Illinois Talcum Powder Cancer Lawsuit Ends In Defense Verdict

A state court jury in Illinois has handed Johnson and Johnson a rare win, determining that the company was not liable in a wrongful death lawsuit filed over the failure to warn about the risk of ovarian cancer from talcum powder use by adult women.

Johnson & Johnson currently faces more than 30,000 Baby Powder lawsuits and Shower-to-Shower lawsuits brought by women throughout the court system, each involving similar allegations that talc and asbestos particles in the products caused them to develop ovarian cancer and other health problems.

Colleen Cadagin, the sister of Elizabeth Driscoll, sought $50 million in damages following Driscoll’s death due to ovarian cancer in 2016, blaming her use of Johnson & Johnson talcum powder for causing the cancer diagnosis.

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Talcum powder or talc powder may cause women to develop ovarian cancer.

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It was the latest in a string of trials scheduled to go before juries over the coming months, and is the first following recent delays caused by the COVID-19 pandemic. However, Johnson & Johnson has previously been hit with a number of massive verdicts in prior cases that went to trial, with juries awarding billions in damages to women diagnosed with ovarian cancer, mesothelioma and other injuries after years of using Johnson’s Baby Powder, Shower-to-Shower or other talc-based products for feminine hygiene purposes.

The verdict came just days after the judge presiding over the trial in St. Clair County Circuit Court in Illinois, held held Johnson & Johnson in contempt of court, after a company executive refused to appear for cross-examination.

Dr. Susan Nicholson, vice president of Johnson & Johnson’s women’s health division testified for the defense earlier in the trial, but refused to return to court for cross examination. While Johnson & Johnson claims that it provided notification that Nicholson could not attend, and offered to make her available via videoconference, Illinois state court Judge Christopher Kolker rejected that position and announced last week that both Nicholson and the company were in contempt of Court.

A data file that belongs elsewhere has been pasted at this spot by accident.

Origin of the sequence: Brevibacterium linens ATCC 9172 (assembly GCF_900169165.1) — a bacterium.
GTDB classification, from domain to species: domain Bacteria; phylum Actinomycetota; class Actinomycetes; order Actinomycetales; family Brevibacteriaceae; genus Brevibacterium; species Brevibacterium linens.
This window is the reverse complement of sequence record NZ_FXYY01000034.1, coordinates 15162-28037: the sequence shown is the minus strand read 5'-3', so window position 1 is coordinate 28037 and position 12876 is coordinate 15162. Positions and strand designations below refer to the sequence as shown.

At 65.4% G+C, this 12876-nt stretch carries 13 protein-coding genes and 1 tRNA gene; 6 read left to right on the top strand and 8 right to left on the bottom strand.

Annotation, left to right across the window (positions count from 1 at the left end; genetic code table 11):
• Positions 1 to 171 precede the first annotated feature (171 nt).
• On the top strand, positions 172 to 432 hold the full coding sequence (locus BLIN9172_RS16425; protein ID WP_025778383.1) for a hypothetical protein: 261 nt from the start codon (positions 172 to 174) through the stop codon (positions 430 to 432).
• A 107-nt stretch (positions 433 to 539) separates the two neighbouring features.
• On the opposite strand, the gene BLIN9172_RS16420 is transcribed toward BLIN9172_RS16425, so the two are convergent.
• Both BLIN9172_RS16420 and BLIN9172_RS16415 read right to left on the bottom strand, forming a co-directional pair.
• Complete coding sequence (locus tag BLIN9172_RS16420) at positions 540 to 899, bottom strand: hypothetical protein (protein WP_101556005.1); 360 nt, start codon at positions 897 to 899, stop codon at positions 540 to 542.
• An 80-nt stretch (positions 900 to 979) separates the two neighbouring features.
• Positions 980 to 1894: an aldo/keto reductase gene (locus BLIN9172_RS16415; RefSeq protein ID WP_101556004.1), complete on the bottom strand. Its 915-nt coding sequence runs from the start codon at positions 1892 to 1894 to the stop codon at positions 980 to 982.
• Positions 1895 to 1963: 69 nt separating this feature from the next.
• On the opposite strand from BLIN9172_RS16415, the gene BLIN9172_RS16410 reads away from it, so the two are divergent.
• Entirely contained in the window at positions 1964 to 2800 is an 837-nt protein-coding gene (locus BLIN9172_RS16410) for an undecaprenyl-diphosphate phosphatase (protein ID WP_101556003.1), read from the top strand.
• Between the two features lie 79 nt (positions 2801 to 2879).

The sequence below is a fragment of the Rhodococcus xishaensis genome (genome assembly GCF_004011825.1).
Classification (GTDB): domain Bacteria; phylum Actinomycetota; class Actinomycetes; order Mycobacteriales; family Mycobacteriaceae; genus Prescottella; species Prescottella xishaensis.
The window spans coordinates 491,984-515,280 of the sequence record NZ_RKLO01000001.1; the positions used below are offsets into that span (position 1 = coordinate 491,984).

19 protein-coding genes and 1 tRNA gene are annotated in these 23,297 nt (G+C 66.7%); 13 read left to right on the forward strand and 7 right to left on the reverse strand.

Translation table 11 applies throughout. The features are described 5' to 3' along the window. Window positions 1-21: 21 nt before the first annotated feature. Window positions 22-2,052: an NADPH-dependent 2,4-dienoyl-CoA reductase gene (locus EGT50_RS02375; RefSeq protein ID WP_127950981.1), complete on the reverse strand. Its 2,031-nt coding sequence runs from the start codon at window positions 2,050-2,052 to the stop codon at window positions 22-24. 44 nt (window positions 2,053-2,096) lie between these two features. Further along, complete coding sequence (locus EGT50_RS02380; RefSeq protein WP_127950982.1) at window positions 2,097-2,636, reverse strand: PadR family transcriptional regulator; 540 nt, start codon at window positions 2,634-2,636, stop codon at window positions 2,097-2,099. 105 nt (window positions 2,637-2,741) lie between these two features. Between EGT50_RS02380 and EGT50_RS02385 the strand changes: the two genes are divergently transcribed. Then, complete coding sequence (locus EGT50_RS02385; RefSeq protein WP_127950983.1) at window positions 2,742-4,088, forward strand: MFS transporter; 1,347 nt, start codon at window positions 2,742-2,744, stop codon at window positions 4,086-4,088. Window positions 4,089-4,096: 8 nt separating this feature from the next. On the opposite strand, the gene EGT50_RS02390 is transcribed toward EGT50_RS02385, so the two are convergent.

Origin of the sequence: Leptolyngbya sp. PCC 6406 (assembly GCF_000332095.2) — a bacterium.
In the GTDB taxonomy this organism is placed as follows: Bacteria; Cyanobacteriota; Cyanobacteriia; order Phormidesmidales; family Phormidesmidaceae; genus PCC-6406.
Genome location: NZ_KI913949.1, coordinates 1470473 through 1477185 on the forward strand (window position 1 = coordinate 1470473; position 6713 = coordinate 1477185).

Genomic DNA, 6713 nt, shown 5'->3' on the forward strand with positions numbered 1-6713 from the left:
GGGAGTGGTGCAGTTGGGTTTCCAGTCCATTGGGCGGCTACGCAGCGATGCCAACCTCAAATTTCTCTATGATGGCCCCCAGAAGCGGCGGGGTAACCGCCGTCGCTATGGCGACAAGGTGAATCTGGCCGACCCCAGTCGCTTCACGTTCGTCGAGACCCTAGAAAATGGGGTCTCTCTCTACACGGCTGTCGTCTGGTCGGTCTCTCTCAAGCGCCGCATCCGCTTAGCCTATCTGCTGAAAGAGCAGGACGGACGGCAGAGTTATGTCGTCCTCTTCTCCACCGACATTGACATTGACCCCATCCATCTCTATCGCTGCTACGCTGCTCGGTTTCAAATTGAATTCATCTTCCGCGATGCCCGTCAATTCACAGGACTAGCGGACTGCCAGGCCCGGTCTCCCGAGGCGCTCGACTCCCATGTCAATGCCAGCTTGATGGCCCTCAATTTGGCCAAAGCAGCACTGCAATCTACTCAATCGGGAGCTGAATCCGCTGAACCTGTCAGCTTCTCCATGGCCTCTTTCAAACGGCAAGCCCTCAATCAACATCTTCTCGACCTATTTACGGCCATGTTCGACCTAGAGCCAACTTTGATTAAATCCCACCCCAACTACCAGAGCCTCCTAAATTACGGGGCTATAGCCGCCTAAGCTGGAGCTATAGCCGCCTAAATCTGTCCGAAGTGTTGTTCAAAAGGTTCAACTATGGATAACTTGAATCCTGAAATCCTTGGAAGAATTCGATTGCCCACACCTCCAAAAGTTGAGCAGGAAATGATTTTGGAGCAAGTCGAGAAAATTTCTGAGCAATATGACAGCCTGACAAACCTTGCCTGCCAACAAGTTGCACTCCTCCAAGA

As a result, Nicholson’s testimony was struck from the record, and the jury was informed that the company and Nicholson are in violation of court rules. Plaintiff’s attorneys were also allowed to take the unusual step of explaining to the jury what they believe would have been established during Nicholson’s cross-examination.

Johnson & Johnson is already facing another state court trial in the Philadelphia Court of Common Pleas, and another case is expected to begin in Missouir state court in September 2021.

Most of the U.S. talcum powder litigation is currently pending in the federal court system, where the cases are centralized before U.S. District Judge Freda L. Wolfson in the District of New Jersey, as part of an MDL or multidistrict litigation.

Judge Wolfson indicated last month that the first federal talcum powder trial will begin in April 2022, which will be the first in a series of “bellwether” cases designed to help gauge how juries are likely to respond to certain evidence and testimony that will be admissible in the federal court system.

While Johnson & Johnson has maintained that it intends to defend the cases at trial, unless the company establishes that it can consistently prevail before juries, it will face substantial pressure to offer talcum powder settlements to women diagnosed with ovarian cancer, or else it is expected that the company will begin to face an increasing pace of trials in courts nationwide in the coming years.


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